Northland Community Council President Emmanuel V. Remy last week urged civic association and other representatives to vote in favor of a city bond package that will appear on the November ballot.
At the July NCC meeting, Remy took the opportunity during his president's report to say he had readily agreed to testify before Columbus City Council on behalf of the administration regarding the four bond issues that would fund infrastructure and other improvements through 2018.
The $842-million package of bonds would back projects for water and sewer systems, street lighting, street repaving, bridge repair and refuse-collection equipment, parks and bike paths and police and fire equipment, along with more surveillance cameras in neighborhoods and improvements to the crime lab.
"These are things I implore everyone to vote for," Remy said last week. "Hopefully, you'll find yourself able to vote in favor of that in November."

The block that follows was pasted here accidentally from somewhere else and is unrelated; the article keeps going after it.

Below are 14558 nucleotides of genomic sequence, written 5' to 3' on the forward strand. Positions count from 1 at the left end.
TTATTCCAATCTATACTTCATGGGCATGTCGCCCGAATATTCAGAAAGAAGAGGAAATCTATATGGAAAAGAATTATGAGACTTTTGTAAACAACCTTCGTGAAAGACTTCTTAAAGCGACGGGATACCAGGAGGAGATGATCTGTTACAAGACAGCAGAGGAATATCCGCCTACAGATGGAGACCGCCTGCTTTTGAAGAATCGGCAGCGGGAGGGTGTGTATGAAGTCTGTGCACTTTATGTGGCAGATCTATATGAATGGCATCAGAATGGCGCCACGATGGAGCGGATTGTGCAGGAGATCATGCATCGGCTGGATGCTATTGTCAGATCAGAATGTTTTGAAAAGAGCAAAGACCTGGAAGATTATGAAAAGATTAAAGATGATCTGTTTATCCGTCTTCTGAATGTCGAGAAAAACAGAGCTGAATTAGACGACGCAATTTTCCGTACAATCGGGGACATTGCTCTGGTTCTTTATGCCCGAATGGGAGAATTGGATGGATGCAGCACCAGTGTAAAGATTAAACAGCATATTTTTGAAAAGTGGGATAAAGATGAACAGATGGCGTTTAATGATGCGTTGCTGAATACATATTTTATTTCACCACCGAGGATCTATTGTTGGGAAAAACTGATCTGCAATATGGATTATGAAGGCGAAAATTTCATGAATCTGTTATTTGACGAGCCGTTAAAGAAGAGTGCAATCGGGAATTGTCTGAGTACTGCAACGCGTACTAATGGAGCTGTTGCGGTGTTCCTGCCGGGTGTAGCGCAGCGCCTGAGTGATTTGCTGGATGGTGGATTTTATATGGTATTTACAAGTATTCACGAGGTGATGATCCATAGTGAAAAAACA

Approving the bond package would allow the city to borrow money at an even better rate than already guaranteed by its financial standing, he added.
Some NCC representatives claimed the projects identified so far in the bond package proposals don't have much of direct benefit to the Northland area.
"It does seem a little light for as big as our area is," Remy admitted.
However, he pointed out that details of the projects to be covered by bond money aren't yet set in stone, and the NCC can lobby for Northland-specific improvements as time goes by.
"We've been successful in the past," Remy said. "They haven't overlooked us altogether."
Dave Paul, chairman of the NCC development committee, said he understands people being concerned about, "What's in it for Northland?" But he pointed out that some of the major projects to be supported by the $842 million bond package would benefit every resident of Columbus.
People from the Northland area use streets in other parts of town that will be repaved or repaired with bond funds, Paul said.
Water and sewer upgrades benefit everyone, he added.
Some parts of Northland on the eastern edges of the NCC's coverage area may get parks and perhaps recreation centers, Remy chimed in.
The largest of the bond proposals is $445.3 million, which would be used to maintain water and sewer systems and comply with Ohio Environmental Protection Agency standards on wastewater runoff and treatment.